New opportunities in 2019
Elections are hardly boring. This week's results illustrated that perfectly.
Democrats maintained control of the governor's mansion with a win from retiring southern Minnesota Congressman Tim Walz, and they took control of the Minnesota House of Representatives, flipping a 77-57 Republican advantage to a 75-59 Democratic majority. At least four races, though, likely face a recount. Republicans remain in control of the Minnesota Senate.
The election results also usher in an ever-changing demographic makeup of Minnesota lawmakers, with many representatives losing to first-time candidates. When the 2019 session begins Jan. 8, there will be 39 new members of the Minnesota House and one new member of the Minnesota Senate. Among those include two Somali-Americans and four new Hmong legislators.
Legislators and Walz will need to hit the ground running to develop a new two-year state budget, but they will also need to address unfinished business from 2018. Gov. Mark Dayton vetoed two tax bills in 2018, resulting in a very complex and confusing set of tax laws for Minnesotans.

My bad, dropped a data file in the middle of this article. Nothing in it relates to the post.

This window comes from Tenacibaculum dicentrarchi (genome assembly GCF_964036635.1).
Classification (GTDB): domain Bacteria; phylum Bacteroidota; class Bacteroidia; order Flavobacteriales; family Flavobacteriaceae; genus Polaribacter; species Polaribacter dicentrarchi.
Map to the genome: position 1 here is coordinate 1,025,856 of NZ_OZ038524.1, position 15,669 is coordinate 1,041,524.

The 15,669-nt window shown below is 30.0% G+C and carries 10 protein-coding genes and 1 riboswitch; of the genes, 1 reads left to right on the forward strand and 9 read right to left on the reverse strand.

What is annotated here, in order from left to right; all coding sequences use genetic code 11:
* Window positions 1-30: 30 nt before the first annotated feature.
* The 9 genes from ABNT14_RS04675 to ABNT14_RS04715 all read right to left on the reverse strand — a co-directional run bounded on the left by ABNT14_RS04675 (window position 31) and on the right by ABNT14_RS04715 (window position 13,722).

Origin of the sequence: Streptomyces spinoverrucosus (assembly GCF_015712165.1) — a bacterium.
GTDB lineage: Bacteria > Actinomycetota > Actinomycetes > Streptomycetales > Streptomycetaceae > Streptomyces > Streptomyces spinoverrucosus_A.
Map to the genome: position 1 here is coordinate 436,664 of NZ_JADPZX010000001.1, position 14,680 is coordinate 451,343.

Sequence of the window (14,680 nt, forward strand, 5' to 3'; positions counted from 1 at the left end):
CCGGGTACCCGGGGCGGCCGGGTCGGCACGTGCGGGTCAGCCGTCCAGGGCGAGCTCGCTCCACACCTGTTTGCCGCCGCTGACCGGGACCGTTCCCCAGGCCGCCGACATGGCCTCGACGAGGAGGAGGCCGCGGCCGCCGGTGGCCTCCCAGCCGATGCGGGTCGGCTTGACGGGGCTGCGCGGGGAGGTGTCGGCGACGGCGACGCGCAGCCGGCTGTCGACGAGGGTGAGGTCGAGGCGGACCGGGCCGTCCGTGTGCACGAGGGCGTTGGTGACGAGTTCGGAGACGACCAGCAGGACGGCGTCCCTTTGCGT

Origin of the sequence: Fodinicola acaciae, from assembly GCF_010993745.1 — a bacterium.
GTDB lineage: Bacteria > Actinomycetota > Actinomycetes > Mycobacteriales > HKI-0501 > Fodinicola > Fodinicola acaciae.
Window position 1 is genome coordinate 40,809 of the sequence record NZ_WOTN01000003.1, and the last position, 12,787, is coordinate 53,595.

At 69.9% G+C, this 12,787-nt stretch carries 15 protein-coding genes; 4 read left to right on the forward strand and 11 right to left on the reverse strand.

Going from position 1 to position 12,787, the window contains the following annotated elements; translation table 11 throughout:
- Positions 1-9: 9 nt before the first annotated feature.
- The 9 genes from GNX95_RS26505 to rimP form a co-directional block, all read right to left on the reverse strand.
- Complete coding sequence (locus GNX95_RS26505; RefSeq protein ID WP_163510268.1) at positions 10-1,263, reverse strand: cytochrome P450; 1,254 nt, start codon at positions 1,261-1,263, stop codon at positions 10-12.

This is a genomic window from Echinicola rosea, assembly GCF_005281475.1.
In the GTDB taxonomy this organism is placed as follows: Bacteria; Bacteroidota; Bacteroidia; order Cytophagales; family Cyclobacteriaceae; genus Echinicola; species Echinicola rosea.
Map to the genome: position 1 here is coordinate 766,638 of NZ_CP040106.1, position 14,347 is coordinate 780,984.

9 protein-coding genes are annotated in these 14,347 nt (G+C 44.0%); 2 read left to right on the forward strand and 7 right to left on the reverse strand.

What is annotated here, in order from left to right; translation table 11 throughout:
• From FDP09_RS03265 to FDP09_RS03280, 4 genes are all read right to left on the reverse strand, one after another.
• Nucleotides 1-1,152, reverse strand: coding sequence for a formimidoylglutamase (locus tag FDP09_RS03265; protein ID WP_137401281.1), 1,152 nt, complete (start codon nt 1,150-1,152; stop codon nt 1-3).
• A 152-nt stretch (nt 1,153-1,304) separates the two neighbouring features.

Legislators will look for guidance as they debate what tax laws to change and which priorities to focus on for the 2019 session. For most of the newly-elected legislators, this will be their first conversation about federal conformity, transportation, health care, education and many other issues. CPAs can serve as trusted advisers; you are in a unique position to bring individual, client and business perspectives to the conversation.
And how about this for a fun fact: With the DFL winning the Minnesota House, our state is now the only one in the nation that doesn't have one party controlling both chambers of the Legislature. This is the first instance since 1914, according to the National Conference of State Legislatures.